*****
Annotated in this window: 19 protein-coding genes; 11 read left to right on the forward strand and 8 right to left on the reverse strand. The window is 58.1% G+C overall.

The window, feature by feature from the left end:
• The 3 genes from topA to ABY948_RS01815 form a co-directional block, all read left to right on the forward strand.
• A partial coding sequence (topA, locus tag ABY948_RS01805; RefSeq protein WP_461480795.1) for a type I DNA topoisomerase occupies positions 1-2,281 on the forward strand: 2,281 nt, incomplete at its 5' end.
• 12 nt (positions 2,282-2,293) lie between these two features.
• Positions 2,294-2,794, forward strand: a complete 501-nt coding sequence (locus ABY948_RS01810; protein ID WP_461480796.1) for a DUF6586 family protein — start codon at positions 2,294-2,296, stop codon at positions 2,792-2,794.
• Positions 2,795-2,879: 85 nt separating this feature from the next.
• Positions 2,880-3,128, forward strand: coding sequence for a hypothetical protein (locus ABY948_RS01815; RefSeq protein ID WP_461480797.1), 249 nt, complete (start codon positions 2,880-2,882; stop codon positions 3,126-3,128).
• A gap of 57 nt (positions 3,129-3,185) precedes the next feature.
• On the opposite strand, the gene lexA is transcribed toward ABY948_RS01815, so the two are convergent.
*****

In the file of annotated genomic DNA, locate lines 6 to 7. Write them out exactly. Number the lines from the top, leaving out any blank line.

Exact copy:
• Positions 2,294-2,794, forward strand: a complete 501-nt coding sequence (locus ABY948_RS01810; protein ID WP_461480796.1) for a DUF6586 family protein — start codon at positions 2,294-2,296, stop codon at positions 2,792-2,794.
• Positions 2,795-2,879: 85 nt separating this feature from the next.